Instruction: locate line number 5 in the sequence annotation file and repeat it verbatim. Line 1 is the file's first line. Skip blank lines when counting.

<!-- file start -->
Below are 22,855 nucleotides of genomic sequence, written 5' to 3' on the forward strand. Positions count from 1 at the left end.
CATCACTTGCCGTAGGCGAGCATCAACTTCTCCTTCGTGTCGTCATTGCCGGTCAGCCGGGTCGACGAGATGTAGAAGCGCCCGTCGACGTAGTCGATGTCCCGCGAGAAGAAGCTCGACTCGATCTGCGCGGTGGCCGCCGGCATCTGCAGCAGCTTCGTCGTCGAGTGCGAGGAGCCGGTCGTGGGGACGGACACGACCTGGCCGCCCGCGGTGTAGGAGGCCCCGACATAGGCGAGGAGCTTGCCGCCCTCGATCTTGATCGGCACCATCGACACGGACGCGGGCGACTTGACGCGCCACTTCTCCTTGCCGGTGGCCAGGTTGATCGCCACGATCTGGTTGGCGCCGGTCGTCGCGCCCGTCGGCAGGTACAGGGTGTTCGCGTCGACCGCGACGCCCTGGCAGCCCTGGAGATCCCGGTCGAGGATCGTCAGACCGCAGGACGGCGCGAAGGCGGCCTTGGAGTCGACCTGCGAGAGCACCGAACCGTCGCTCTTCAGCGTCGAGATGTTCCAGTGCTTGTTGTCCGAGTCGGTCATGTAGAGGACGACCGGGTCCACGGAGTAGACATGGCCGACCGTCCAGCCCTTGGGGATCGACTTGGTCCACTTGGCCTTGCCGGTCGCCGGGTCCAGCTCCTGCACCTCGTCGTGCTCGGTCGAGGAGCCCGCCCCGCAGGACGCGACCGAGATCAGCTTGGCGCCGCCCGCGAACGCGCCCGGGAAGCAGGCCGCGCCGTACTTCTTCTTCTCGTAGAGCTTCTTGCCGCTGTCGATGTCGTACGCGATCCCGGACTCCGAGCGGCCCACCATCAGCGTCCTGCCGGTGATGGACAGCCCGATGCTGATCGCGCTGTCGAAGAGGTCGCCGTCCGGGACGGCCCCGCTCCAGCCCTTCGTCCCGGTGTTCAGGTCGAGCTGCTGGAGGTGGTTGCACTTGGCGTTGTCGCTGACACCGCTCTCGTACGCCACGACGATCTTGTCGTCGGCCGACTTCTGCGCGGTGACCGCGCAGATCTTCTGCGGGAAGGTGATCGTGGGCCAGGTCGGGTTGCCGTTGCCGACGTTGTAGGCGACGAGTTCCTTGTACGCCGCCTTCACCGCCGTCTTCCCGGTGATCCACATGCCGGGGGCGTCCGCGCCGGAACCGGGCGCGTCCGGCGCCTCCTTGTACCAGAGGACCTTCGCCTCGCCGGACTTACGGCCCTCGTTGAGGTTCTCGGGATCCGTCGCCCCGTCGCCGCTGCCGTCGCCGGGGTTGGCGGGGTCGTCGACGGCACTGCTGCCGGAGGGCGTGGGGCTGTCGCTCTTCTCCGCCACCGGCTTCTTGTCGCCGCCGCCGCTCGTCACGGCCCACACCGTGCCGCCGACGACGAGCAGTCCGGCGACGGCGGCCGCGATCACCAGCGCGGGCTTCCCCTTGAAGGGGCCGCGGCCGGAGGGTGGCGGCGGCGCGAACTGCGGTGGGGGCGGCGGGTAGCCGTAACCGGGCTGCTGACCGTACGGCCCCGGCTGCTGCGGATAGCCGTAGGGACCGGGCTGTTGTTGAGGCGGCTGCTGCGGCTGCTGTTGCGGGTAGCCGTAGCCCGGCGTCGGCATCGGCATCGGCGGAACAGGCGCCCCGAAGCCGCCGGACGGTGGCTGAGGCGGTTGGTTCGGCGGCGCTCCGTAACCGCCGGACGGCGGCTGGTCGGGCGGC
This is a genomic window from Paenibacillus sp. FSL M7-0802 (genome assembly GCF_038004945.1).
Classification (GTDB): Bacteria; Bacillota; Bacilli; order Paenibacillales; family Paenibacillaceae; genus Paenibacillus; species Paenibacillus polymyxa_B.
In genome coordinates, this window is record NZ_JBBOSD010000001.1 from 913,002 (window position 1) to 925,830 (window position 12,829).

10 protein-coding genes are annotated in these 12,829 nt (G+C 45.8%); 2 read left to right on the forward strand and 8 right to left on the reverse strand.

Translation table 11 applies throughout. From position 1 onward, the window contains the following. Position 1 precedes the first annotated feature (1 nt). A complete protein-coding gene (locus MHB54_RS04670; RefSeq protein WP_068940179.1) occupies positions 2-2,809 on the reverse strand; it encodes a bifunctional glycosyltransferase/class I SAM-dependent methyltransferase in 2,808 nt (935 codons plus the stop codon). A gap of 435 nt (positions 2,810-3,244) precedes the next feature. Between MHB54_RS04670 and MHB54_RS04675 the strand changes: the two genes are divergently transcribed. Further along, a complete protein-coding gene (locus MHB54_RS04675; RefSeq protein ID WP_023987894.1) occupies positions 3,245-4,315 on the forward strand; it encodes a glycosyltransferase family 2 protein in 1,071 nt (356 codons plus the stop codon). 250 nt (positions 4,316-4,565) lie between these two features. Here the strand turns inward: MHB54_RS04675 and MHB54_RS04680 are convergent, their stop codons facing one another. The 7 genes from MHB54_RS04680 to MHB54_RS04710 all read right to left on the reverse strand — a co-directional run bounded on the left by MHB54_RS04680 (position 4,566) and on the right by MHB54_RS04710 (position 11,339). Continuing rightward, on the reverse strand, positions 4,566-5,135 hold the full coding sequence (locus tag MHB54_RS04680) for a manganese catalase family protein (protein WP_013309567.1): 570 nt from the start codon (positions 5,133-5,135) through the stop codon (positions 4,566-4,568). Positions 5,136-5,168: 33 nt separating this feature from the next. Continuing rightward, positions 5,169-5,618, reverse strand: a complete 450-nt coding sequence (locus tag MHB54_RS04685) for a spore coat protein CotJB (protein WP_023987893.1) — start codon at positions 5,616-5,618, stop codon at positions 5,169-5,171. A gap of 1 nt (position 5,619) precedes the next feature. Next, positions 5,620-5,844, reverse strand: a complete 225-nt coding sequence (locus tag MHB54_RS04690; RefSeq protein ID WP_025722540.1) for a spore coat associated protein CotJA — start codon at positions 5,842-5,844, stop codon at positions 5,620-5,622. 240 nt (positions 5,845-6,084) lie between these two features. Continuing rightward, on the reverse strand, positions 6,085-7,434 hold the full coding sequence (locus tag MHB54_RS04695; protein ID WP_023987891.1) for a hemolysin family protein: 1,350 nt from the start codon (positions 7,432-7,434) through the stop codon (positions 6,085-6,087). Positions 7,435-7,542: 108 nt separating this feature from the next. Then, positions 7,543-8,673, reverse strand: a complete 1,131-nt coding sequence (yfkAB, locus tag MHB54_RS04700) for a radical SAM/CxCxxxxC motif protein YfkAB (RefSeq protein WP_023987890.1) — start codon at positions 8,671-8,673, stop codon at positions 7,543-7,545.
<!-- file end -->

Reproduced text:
In genome coordinates, this window is record NZ_JBBOSD010000001.1 from 913,002 (window position 1) to 925,830 (window position 12,829).